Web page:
Returning to the upcoming set of UK dates, I was keen to find out how an established artist like himself went about deciding and creating a set list before a tour. Howard stated that it didn’t get any easier, but it all depended on what type of show he was doing. With a festival audience, he explained that it’s more of a general audience so the set tended to be focused on the hit songs that people have long associated him with. However with the Live Band UK shows in November, he would expect some more hard core fans who would like to hear something a little different from what they had previously heard many times before. He said that he was trying to tread the line of also trying to maintain their interest as well. He stated that he will be slipping in many tracks that they wouldn’t expect to hear, and even some that he hadn’t played for a while, stating that set balance was “quite difficult, but I hope I do a reasonable job.” I sympathized with his artistic dilemma that as an artist obviously he would be keen to move forward rather than looking backwards. Howard added that he had quite a lot of new songs currently on the go and he would also try to incorporate some of those into the set,, in addition to a couple of tracks from Engage and maybe some obscure tracks from his first two albums.
As Howard had touched on the eternal set list dilemma, I was intrigued to how he viewed playing the eternal hits. Did he ever tire of representing particular songs which he had basically been serving up live to audiences since the eighties? Although those particular songs have a long standing place in many people’s lives, how could he attempt to explain their longevity and enduring appeal? Howard stated that it was down to the radio factor. ”I was very fortunate that people played them on the radio, and they still get played on the radio now, so people have a chance to reconnect with them constantly”. Growing up, Howard loved listening to the radio, and as such that was where he wanted his music to be delivered through as a medium. ”I love the idea that you could hear the music driving along in the car or doing the hoovering at home,and I still love the radio now. Fortunately they’re still playing it on the radio and people can reconnect with it.“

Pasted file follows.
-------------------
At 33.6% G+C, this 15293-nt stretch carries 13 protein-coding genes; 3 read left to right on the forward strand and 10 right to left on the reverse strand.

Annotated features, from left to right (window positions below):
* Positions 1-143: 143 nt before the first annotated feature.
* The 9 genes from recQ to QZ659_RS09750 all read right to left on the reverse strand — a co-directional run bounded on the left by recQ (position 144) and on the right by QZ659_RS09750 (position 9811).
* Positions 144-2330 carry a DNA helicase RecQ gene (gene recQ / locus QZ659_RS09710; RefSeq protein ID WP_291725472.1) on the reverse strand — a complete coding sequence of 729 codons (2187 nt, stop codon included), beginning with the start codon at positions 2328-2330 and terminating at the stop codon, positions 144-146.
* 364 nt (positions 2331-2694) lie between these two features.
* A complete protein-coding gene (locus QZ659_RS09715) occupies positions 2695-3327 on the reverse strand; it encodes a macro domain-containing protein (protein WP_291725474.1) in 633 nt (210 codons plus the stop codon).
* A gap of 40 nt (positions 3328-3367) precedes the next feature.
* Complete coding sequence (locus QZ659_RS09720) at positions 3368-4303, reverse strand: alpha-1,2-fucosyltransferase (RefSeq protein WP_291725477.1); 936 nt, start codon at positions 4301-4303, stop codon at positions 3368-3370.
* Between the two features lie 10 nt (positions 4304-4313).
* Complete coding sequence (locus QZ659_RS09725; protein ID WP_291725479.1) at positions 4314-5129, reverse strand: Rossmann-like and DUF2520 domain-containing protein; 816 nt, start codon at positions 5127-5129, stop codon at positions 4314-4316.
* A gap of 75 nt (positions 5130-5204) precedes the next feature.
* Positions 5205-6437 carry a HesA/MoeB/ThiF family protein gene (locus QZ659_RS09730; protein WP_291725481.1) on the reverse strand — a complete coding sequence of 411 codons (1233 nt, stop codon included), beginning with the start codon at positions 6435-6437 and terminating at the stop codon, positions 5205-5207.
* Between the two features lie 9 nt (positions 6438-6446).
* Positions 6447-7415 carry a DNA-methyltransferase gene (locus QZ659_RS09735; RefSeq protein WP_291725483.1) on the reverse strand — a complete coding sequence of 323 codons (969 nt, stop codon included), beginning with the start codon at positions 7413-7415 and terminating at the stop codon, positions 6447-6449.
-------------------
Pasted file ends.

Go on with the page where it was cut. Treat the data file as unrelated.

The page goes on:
“There’s no single ambition
that I haven’t fulfilled. No,
I’ve been fortunate to do most of it”
Touring is an aspect of a band’s lifestyle that can either be regimented and uninspiring, or alternatively serve up the opportunity to experience many different cultures, and serve as an education. Howard highlighted that he had a particular fondness for Japan. He shared that he practiced a form of Buddhism which originates from Japan, so that had established his personal connection with that particular country. He bonded with its people, and he also loved the culture, in addition to liking the modernity of places like Tokyo. He still goes back once every two years, “I really need to go and be there.”
There have been many changes in the music industry from when Howard Jones had first set out to establish his career. Was he actually a person that embraced change, or instead rallied against it? ”I mean I set out right from the beginning to use the technology of the day. I didn’t want to look back and use what other people had done. So I tried to keep that going. Obviously when I started, I did the one-man electronic band, and used all the synths that were coming out, and you could buy them at the local music shop.” Over the years he explained that there is now amazing computer software available that you can also take out on tour. He wanted to stay on top of current technological changes and show people what is available without actually having a cluttered stage”